All the Beer in China

by Brad Houle, CFA Executive Vice President



Currency markets are extremely difficult to grasp and most people’s experience with foreign currency is limited to travel. These experiences generally involve moments where someone realizes they just paid roughly six dollars for a Diet Coke at the Eiffel Tower or that they can buy a substantial amount of beer for the equivalent of a dollar in China. This week the news that China had devalued its currency the renminbi or (RMB) by two percent was headline financial news and drove market volatility around the world. Two percent is not a lot of anything so why does this matter so much? On the surface, having a strong economy and a strong currency should be the goal of every country. However, in times of economic weakness central governments only have a few leavers to pull to stimulate economic growth.

One of the obvious and favorite methods is to stimulate economic growth to lower interest rates. This has been done in the United States since the financial crisis and numerous other governments around the world have used this play from the economic rescue playbook. One of the other techniques is to have a weak currency. Having a weaker currency gives a country a potentially large economic tailwind because it makes goods that are exported from the country with a weak currency relatively less expensive when exported to a country with a stronger country. To use a beer analogy, Tsingtao beer from China is normally 8 dollars a six pack at the supermarket and Stella Artois from Belgium is also around the same price. If China devalues its currency, the beer distributor can then buy Tsingtao for a discount because the U.S. dollar buys more Chinese RMB and therefore more Tsingtao. The relative price of the Tsingtao is now less than the Stella Artois and consumers will substitute the less expensive good for the more expensive good. It can be broken down to an ECON 101 scenario of supply and demand and consumer preference. If you then multiply this effect by a billions of dollars of exports from China or another country devaluing its currency it becomes impactful.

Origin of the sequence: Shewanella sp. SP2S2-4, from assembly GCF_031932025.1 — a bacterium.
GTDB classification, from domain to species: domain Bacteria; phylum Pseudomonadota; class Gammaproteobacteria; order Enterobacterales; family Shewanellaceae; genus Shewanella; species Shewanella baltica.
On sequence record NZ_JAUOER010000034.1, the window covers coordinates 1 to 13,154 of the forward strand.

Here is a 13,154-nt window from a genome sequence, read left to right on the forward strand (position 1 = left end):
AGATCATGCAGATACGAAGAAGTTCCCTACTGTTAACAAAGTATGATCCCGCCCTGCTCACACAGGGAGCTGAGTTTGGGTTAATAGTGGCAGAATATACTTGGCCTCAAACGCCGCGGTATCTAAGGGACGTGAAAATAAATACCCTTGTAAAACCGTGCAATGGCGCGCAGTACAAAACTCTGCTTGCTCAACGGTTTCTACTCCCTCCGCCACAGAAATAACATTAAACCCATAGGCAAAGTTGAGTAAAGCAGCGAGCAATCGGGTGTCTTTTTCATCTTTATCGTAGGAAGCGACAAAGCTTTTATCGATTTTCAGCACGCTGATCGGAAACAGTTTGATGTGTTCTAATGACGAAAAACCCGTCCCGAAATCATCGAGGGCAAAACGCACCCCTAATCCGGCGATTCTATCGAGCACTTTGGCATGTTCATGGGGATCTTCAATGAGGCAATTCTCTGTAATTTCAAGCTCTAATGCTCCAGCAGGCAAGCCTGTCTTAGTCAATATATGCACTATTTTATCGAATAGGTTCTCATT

Officially, most countries profess to maintain a strong currency policy as that is often associated with a strong economy. Zhang Xiaohui, an assistant governor of the central bank of China, was quoted in The New York Times stating that the RMB is a strong currency and there was "no basis for the continued depreciation of the renminbi." The decision to depreciate the RMB was characterized by the Chinese government as a move to make the currency more market-oriented.

The fear by investors is that this is a sign that China is struggling to keep its economy growing. While China's last GDP growth number was 7 percent year-over-year, there have been worries about the Chinese economy slowing and that the actual growth rate was materially lower than what was “officially” reported. Data has been mixed relative to economic growth in China with worries about a property market bubble and economic indicators such as auto sales being very weak.



Our Takeaways for the Week

  • Currency devaluation can be positively impactful to economic growth as it creates a tailwind for an export economy
  • The signal that the markets took from the Chinese currency devaluation this week was that the growth in China is possibly weaker than the government was officially reporting